The law enforcement agency has refused to turn over documents detailing bribery allegations against US President Joe Biden
The FBI has again refused to turn over documents subpoenaed by Congress regarding bribery accusations against President Joe Biden, prompting US House Oversight Committee Chairman James Comer to warn that he will seek to hold the agency's director in contempt for "obstructionist" tactics.
"The FBI's decision to stiff-arm Congress and hide this information from the American people is obstructionist and unacceptable," Comer said on Tuesday in a statement. The Kentucky Republican added that the committee will take steps to hold FBI director Christopher Wray in contempt of Congress for refusing to comply with a lawful subpoena.
"Americans deserve the truth, and the Oversight Committee will continue to demand transparency from this nation's chief law enforcement agency," Wray added.
At issue is an FBI informant file detailing allegations that Biden accepted $5 million in foreign bribes in exchange for policy favors when he worked as vice president under then-President Barack Obama. The FBI received the tip in June 2020. The allegations came to light earlier this year, when a whistleblower informed Republican Senator Chuck Grassley of their existence.
FBI officials have missed multiple deadlines to comply with the subpoena, including Comer's demand that the documents be handed over by Tuesday. Wray has claimed that the allegations against Biden were unverified and that the so-called FD-1023 file in the case must be kept private to protect FBI informants.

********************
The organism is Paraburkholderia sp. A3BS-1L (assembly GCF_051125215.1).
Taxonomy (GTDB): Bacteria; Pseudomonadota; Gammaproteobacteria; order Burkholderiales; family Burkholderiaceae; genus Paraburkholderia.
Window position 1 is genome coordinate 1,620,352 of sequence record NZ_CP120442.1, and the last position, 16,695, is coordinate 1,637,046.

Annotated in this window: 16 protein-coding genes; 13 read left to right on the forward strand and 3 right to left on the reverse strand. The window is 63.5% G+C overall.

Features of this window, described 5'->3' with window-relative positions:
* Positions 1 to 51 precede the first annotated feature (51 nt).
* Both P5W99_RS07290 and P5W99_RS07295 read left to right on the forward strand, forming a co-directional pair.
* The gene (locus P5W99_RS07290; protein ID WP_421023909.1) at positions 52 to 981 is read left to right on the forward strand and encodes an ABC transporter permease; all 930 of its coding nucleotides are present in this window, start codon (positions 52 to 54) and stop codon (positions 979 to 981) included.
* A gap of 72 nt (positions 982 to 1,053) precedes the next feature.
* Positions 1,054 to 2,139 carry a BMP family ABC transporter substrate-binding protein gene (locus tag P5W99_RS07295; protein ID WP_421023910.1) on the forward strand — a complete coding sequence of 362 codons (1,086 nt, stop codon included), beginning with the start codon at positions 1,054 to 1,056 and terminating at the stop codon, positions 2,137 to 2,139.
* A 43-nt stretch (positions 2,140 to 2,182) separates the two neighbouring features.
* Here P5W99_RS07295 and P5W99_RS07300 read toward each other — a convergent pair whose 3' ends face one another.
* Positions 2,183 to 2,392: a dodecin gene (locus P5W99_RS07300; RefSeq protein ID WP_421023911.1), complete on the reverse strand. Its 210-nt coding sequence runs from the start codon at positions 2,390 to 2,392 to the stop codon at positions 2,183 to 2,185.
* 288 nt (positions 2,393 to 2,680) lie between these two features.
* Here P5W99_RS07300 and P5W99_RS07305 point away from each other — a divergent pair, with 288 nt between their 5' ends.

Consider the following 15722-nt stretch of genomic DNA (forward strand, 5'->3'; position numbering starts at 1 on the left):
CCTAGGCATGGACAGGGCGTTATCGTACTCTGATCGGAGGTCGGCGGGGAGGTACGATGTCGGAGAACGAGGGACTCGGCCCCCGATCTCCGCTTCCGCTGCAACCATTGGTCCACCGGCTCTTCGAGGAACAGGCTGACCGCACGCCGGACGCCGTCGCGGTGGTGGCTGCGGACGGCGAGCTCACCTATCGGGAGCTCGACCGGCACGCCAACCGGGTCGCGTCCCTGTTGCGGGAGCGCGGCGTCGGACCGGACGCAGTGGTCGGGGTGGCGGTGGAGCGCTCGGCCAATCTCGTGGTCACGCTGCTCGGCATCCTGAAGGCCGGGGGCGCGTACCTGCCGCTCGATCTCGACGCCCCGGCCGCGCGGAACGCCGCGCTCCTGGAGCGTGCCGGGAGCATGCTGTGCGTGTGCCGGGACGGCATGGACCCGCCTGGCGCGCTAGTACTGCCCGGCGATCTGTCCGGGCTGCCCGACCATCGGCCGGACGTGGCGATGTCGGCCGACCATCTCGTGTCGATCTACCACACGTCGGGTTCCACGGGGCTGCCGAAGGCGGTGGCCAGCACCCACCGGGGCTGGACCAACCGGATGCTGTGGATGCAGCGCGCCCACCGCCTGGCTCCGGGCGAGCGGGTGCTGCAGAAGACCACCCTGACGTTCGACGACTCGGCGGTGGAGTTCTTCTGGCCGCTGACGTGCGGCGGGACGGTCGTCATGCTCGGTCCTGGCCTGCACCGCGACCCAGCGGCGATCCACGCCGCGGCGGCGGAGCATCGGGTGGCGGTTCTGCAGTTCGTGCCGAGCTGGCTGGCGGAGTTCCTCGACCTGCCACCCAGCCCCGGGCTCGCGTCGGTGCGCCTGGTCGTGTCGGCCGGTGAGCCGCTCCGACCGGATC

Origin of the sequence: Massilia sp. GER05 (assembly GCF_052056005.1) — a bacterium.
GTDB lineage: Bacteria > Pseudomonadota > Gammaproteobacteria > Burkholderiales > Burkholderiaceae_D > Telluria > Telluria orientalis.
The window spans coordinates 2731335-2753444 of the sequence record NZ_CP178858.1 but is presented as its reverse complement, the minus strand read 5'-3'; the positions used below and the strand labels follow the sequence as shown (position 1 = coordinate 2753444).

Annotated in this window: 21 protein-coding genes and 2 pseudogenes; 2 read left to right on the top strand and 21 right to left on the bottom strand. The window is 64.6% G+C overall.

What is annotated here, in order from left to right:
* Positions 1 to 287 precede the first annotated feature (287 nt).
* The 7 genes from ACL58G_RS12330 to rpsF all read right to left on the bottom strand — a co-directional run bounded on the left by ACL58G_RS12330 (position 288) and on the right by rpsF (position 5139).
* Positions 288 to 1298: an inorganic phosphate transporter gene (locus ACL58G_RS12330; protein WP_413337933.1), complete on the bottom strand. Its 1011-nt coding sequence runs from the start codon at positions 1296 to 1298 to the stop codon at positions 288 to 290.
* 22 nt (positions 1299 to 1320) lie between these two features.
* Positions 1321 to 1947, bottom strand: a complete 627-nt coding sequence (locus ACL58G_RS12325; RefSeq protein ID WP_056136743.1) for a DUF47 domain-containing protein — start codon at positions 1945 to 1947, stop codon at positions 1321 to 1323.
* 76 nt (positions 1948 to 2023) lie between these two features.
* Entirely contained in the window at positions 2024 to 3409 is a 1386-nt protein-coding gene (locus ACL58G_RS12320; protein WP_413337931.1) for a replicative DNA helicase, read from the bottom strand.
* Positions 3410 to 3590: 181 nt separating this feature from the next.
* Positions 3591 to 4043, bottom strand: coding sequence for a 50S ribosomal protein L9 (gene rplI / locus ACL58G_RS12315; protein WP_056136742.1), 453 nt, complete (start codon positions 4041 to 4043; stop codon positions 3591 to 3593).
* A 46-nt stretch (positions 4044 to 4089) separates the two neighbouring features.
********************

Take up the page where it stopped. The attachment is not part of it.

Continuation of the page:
House Republicans have sought the documents to weigh the substance of the allegations against Biden and examine whether the FBI has handled the case properly. Comer argued earlier this month that the agency has had the evidence for years and has apparently "done nothing" with it.
House Speaker Kevin McCarthy, a California Republican, said on Tuesday that he will lead members of his party in voting to hold Wray in contempt if the FBI director refuses to turn over the FD-1023. He added that any sensitive information on the informant could be redacted.
The FBI issued a statement saying any discussion of pursuing contempt proceedings against Wray was "unnecessary." The agency said it had offered in a letter to Comer to provide information to the committee "in a format and setting that maintains confidentiality and protects important security interests and the integrity of FBI investigations." Wray is scheduled to discuss the issue with Comer on Wednesday in a phone call.
Comer has said the allegations "fit a pattern" of then-Vice President Biden flying to various countries, taking an unusually active role in US foreign policy decisions, then receiving wire transfers from those nations into bank accounts linked to his family members.
The House Oversight Committee released documents earlier this month showing evidence of the bank transfers. Biden, meanwhile, argued that the committee's findings were "not true."